Building projects are the backbone of the UK’s economy, accounting for around 7 per cent of the country’s overall GDP. Changes in tax compliance and material costs has raised interesting questions about the state of the construction sector and its ability to deliver sustainable, high quality infrastructure that is fit for the future.
To ensure the continued success of the industry, construction businesses need to have an understanding of the current changes in tax legislation and how this has affected the sector as a whole.
Changes in Legislation
From March 2021, the industry saw some changes to ensure that businesses within construction are adhering to VAT compliance. They were brought into place to support business owners with the long-term impacts of the virus.
HMRC reports that around £110m of revenue is lost every year within the construction sector as a result of fraud. The domestic VAT reverse charge was created as an addition to the Construction Industry Scheme (CIS). It ensures that VAT is being reported correctly and transfers the responsibility to the contractor rather than the supplier.
The buyer will account for the VAT on their VAT return, and the supplier issues a reverse charge invoice to cancel each other out when reviewed by HMRC.
Rising cost of materials
These new tax implications need to be taken into account when buying goods both in the UK and internationally. According to the Office of National Statistics, rising tax has had implications on the cost of construction materials, with prices in 2022 rising by 24 per cent.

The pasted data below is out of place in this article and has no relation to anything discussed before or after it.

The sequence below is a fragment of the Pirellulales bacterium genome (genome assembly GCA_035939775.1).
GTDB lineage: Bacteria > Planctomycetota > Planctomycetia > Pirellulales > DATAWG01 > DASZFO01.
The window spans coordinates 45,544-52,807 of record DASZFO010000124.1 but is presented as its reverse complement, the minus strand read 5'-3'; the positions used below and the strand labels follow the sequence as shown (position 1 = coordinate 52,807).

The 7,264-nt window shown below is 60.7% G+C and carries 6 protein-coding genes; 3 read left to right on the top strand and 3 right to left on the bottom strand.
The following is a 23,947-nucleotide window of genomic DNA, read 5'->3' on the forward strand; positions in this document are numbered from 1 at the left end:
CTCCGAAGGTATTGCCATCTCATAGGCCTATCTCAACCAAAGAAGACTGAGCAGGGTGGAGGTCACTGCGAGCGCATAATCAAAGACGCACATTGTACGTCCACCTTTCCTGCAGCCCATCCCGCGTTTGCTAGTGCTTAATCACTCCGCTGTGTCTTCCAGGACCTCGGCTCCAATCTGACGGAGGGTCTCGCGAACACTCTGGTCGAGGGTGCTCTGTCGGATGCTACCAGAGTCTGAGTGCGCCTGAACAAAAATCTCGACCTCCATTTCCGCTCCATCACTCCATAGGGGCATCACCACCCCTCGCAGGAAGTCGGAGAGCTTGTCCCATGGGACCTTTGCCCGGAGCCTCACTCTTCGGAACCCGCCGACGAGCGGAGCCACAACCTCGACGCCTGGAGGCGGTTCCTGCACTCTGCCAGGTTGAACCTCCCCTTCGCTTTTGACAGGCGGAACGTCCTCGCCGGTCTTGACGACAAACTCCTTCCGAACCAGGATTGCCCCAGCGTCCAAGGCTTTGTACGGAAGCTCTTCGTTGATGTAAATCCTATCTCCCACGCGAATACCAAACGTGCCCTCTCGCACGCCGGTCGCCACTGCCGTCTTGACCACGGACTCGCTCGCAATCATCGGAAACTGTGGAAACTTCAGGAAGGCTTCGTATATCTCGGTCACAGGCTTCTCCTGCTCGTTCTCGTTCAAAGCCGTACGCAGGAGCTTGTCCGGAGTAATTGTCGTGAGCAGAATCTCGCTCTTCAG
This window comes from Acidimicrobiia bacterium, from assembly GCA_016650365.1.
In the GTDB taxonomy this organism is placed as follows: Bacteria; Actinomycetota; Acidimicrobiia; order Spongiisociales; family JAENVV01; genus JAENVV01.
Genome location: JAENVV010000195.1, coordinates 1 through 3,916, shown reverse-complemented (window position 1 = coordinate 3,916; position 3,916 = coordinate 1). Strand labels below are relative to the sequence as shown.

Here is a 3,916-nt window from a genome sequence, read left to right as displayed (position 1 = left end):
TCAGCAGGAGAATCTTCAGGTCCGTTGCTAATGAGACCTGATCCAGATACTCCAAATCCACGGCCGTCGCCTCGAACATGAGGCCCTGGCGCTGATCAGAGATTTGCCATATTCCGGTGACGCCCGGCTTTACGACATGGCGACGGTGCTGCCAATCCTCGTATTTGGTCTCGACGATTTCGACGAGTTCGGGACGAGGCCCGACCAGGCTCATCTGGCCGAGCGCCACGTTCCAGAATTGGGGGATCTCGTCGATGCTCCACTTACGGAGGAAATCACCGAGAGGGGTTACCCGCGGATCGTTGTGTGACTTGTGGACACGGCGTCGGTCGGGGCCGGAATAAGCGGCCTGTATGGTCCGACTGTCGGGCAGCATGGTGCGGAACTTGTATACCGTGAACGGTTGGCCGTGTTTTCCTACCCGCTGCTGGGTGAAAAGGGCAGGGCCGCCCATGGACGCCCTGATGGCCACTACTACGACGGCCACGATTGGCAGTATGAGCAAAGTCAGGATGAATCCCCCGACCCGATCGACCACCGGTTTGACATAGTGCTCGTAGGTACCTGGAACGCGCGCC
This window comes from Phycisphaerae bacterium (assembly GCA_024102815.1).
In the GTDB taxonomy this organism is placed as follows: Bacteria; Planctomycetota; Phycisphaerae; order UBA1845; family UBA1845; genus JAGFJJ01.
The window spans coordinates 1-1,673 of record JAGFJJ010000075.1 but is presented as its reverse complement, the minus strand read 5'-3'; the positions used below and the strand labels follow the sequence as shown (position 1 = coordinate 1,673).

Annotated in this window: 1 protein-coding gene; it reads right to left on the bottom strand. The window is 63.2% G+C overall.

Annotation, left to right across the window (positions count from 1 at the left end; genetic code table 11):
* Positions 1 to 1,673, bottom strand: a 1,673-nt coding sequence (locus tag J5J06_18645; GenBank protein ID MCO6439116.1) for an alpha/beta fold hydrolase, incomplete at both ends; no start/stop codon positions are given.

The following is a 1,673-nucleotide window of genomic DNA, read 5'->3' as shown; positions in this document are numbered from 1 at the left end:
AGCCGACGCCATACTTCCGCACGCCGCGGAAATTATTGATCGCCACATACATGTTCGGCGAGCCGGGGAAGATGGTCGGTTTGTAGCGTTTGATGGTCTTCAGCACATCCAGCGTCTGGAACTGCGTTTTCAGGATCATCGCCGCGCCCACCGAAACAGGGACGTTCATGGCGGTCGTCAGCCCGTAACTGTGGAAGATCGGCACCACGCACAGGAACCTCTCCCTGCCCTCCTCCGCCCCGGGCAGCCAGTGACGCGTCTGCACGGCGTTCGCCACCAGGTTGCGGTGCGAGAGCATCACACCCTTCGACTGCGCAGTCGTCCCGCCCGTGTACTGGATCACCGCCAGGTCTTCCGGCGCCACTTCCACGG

The COVID-19 pandemic and war in Ukraine have affected the global construction industry due to supply chain bottlenecks, rising fuel costs and labour shortages.
With Brexit thrown into the mix, the UK is feeling the impact of the European Union’s tariffs and is subjected to rising shipping costs and temporary surcharges. This in turn leads to higher shipping fees and material costs.
Smaller companies struggle
Nearly 90 per cent of the construction industry is made up of smaller companies, which will feel the brunt of rising costs. Compared to larger companies that can stockpile resources, smaller-scale projects are being interrupted, delayed, or completely scrapped as prices continue to increase.
This is not to say that larger companies aren’t also feeling the pressure. Though they are better at weathering the storm, bigger businesses are experiencing inflationary impacts. Businesses of all shapes and sizes must look to get the best prices and ensure they have their revenue and profits so they know how viable their organisation is.
Whatever the size of your business, systems such as the CIS are in place to support your tax requirements and help you stay compliant.